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Elephant in the Room: ‘All About that Bass’ is nothing but treble

By Ruchi Shah

Meghan Trainor may have succeeded in creating her first hit single, but her attempt at creating a body positive anthem falls flat on its (b)ass. Trainor takes a leaf out of Lily Allen’s “Hard Out Here” in regards to a lack of solidarity. She also takes a leaf out of One Direction’s “What Makes You Beautiful” in regards to defining self-worth via heterosexual male affirmation.

Don’t be fooled by the pleasant pastels of Trainor’s music video; it contains the same racist elements as Allen’s. Trainor also reduces her black backup dancers to mere props. Preaching about body acceptance while objectifying the bodies of your black dancers? Shame on you, Trainor. The only thing you’re preaching is #SolidatryIsForWhiteWomen. Trainor’s video further encourages the hypersexualization of black bodies without their consent. Check out 1:47 to see exactly this — a white woman grabbing a black woman’s ass without the slightest hesitation or regard for her permission. That ass has agency and don’t you dare take it away, Trainor.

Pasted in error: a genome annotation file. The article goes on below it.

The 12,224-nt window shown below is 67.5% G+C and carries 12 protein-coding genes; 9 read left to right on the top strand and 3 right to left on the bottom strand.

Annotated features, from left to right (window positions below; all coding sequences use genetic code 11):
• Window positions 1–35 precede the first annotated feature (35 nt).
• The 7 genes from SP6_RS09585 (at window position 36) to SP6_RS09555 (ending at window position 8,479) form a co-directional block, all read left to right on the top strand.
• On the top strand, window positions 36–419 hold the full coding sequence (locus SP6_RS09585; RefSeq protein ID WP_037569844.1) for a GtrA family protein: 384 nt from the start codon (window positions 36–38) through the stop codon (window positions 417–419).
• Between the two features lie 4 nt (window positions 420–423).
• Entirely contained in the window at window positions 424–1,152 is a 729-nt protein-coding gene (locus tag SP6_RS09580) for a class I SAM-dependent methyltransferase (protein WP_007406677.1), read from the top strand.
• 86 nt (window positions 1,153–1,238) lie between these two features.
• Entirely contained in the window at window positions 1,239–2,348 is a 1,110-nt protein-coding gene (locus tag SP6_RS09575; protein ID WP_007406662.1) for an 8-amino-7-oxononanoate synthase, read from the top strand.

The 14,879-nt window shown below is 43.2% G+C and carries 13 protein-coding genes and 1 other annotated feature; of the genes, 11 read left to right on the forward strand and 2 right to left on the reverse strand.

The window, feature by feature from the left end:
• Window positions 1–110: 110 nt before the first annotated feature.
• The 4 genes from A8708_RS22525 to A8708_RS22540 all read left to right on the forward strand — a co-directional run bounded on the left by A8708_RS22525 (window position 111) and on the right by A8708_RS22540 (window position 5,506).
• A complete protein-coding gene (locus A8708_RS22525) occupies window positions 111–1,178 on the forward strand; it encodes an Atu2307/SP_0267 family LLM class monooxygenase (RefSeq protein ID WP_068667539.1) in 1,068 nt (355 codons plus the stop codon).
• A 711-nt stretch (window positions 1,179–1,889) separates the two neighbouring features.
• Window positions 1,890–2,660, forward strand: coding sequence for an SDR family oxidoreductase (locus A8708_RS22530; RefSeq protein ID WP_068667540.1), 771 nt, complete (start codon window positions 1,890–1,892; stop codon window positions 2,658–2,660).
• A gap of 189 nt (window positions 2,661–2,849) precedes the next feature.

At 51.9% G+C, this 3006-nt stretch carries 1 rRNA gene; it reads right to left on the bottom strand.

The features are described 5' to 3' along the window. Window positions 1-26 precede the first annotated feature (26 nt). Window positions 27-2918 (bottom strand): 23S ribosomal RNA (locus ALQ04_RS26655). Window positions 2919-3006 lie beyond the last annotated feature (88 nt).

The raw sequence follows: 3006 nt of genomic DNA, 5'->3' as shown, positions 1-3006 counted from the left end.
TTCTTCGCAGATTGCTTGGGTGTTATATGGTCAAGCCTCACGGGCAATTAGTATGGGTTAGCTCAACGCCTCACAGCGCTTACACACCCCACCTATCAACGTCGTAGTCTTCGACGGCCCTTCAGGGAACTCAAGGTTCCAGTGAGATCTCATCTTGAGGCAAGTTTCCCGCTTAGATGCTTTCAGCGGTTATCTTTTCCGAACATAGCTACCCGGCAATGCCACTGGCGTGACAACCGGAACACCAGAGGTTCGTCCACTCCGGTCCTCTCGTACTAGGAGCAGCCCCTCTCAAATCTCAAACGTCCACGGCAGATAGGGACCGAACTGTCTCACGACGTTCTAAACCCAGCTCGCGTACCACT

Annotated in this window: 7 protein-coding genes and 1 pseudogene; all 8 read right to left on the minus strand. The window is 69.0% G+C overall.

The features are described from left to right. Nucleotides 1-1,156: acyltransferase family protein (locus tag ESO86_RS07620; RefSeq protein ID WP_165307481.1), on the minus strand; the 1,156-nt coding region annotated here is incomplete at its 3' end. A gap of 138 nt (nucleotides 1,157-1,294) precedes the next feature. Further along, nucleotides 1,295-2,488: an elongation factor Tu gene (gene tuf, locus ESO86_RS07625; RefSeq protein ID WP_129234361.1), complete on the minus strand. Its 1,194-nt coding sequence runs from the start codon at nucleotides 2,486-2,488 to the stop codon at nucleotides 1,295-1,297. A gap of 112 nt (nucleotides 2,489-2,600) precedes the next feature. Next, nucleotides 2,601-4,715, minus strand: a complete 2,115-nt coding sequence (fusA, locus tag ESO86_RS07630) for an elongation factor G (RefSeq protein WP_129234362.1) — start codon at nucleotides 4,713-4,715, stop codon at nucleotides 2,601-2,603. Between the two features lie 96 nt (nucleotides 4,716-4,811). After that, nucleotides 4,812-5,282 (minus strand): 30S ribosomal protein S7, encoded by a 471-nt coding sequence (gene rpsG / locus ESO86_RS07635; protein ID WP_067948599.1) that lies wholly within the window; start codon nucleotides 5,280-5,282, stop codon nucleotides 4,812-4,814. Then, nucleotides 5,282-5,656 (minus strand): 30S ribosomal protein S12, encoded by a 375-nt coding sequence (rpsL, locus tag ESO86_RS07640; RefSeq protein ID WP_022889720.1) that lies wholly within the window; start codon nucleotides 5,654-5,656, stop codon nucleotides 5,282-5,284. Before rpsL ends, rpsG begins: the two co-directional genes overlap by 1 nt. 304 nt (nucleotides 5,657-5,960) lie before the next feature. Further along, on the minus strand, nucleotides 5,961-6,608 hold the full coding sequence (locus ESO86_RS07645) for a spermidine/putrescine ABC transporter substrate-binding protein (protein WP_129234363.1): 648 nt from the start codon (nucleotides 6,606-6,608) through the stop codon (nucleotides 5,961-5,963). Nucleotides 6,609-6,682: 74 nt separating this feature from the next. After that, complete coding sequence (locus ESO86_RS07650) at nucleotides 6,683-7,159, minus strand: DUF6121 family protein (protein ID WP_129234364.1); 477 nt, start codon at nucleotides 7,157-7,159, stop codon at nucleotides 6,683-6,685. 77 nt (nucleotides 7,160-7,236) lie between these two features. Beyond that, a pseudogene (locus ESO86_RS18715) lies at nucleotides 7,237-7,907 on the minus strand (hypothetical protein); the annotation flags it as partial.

Now let’s move past the video and onto the lyrics of “All About that Bass.” Trainor says, “Yeah my momma told me don’t worry about your size.” You go momma! Every girl should be told that. But then the song continues, “She says, ‘Boys like a little more booty to hold at night.’” Out of all the overwhelming number of reasons why you shouldn’t worry about your size, Trainor managed to pick the single most invalid one.

This second line embodies precisely what was wrong with One Direction’s “What Makes You Beautiful.” When Golden Boys croon, “If only you saw what I could see/You’d understand why I want you so desperately,” they’re sending the same twisted message as Trainor — a woman’s worth is defined through a man’s assessment of her desirability. Polarization of certain bodies is literally the antithesis of what you want a body positive song to promote.

Lastly, Trainor’s tribute to “all” body types also perpetuates polarization of particular body types. Her lyrics are skinny-shaming and pass judgment on women who choose to undergo cosmetic surgery: “You know I won’t be no stick figure silicone Barbie doll.” These body types would be incorporated into a truly body-positive song. It’s a woman’s prerogative to do what she wants with her body (as long as it’s not harmful).

Enough with these pseudo-empowering songs. For some quality music, check out Mz 007’s “I’m Important.” This talented rapper’s lyrics are slayin’ and she’s most definitely licensed to kill.

P.S. For a ***FLAWLESS*** article that further explains everything that’s wrong with Meghan Trainor’s “All About that Bass,” check out this.


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